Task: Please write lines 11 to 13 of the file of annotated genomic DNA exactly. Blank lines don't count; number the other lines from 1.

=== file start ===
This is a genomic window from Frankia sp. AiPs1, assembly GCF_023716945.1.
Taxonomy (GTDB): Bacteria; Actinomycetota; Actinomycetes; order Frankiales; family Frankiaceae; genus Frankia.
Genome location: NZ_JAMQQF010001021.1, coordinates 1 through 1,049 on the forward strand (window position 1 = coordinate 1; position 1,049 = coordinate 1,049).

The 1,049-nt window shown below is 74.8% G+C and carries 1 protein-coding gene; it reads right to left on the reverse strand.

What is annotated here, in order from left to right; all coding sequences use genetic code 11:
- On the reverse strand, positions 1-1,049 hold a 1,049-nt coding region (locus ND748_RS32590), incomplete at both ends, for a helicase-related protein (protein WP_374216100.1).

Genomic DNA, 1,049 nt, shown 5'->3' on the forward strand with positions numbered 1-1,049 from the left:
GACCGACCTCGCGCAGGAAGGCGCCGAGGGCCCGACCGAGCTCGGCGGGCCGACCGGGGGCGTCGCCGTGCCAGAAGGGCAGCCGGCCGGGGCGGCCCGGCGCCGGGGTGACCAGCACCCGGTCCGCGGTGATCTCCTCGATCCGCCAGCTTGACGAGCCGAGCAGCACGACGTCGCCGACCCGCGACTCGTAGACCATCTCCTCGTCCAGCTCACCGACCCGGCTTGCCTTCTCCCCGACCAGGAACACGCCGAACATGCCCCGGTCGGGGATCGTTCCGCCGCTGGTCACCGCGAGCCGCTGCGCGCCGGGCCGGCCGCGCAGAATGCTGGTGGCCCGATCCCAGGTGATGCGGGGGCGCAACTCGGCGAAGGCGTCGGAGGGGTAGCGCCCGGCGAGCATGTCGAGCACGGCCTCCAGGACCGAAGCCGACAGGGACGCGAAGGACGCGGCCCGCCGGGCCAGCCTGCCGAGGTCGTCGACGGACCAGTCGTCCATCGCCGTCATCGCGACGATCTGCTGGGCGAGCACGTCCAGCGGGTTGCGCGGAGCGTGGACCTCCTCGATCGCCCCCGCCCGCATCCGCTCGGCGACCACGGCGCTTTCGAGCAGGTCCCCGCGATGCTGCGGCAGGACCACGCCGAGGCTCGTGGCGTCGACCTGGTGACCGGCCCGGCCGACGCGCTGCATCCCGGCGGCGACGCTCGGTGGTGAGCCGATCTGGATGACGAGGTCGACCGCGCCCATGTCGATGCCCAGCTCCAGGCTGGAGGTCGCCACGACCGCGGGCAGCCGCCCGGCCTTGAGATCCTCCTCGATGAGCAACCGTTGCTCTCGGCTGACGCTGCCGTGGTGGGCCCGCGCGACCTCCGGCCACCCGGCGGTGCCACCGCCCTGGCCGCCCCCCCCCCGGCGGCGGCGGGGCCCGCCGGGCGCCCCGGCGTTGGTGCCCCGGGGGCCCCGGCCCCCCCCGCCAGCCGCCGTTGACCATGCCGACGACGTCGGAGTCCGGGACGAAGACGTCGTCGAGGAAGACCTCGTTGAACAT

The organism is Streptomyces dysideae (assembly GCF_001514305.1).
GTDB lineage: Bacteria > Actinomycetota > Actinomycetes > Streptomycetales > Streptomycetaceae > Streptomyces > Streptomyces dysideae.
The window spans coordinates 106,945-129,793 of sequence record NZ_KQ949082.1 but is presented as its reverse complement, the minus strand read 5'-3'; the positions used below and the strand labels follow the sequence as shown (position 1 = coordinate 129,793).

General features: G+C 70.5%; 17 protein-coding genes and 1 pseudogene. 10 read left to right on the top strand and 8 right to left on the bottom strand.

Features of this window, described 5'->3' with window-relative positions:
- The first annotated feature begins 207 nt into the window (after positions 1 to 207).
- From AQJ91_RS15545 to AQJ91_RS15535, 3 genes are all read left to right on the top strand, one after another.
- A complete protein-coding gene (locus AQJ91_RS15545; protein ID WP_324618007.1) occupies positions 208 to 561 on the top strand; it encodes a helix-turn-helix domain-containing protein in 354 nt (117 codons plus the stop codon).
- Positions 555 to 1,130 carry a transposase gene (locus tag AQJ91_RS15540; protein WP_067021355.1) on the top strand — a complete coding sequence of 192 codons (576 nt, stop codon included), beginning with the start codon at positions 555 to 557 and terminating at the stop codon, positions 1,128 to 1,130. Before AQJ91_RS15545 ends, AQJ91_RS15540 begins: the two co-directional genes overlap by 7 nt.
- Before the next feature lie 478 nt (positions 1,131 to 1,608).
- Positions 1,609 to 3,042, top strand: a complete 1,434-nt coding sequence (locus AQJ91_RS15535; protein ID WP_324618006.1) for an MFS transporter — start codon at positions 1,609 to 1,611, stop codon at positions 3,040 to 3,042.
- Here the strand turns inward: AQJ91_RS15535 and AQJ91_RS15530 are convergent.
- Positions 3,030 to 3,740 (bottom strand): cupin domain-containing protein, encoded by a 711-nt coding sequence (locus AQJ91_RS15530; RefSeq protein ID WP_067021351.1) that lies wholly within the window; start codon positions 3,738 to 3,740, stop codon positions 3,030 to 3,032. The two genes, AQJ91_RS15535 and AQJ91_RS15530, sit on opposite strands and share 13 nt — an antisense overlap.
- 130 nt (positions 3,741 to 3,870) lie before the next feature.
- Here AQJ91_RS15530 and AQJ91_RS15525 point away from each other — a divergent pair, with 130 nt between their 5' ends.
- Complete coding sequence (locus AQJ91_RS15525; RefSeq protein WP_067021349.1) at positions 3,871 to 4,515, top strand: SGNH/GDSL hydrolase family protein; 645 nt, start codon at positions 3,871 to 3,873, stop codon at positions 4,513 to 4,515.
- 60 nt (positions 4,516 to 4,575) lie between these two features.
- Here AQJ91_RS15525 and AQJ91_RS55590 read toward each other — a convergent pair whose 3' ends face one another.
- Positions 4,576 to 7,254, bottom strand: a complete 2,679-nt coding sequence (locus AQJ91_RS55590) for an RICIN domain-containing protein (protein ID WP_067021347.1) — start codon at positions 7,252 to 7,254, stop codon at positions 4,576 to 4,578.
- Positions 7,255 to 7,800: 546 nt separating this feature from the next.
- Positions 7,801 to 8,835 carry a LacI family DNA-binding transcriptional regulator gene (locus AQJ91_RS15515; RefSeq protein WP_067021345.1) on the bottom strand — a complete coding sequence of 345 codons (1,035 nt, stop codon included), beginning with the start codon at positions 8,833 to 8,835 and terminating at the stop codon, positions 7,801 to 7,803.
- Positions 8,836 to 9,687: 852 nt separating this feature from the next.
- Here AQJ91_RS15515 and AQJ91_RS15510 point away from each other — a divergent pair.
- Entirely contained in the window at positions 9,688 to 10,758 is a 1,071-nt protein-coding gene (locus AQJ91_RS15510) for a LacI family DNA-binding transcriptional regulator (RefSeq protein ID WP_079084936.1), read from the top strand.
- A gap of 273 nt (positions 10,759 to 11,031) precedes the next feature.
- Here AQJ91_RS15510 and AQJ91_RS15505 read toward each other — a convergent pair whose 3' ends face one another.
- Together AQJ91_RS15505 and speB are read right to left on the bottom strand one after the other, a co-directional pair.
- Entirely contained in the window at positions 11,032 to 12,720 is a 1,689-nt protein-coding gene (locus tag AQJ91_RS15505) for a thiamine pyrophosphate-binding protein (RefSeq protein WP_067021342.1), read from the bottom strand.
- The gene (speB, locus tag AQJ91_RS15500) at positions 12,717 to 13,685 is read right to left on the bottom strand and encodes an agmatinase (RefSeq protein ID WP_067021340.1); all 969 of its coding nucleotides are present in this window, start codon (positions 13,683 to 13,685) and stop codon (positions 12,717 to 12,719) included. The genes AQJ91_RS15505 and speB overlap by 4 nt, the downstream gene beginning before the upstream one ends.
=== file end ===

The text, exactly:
The window spans coordinates 106,945-129,793 of sequence record NZ_KQ949082.1 but is presented as its reverse complement, the minus strand read 5'-3'; the positions used below and the strand labels follow the sequence as shown (position 1 = coordinate 129,793).

General features: G+C 70.5%; 17 protein-coding genes and 1 pseudogene. 10 read left to right on the top strand and 8 right to left on the bottom strand.

Features of this window, described 5'->3' with window-relative positions: